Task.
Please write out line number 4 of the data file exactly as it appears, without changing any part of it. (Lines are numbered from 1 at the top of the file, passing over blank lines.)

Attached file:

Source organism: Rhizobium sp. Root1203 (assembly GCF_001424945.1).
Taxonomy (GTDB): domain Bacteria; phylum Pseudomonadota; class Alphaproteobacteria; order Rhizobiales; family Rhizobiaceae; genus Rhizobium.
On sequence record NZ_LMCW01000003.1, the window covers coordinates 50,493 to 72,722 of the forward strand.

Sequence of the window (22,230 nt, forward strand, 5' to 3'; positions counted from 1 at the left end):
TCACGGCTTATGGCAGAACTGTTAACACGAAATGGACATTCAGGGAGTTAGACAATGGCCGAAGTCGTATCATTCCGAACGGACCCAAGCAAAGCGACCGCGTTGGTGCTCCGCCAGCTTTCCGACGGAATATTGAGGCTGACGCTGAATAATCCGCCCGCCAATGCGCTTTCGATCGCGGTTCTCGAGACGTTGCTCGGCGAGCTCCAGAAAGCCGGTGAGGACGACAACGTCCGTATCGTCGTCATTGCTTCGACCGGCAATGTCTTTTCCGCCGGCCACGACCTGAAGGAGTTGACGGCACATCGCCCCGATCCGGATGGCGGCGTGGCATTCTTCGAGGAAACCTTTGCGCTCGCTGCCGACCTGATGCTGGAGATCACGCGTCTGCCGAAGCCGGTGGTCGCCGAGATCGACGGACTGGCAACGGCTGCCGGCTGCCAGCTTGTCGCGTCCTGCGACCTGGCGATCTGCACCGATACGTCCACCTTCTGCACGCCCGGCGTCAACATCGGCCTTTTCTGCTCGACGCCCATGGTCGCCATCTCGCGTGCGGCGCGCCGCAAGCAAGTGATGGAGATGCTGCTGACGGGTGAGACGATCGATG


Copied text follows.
Sequence of the window (22,230 nt, forward strand, 5' to 3'; positions counted from 1 at the left end):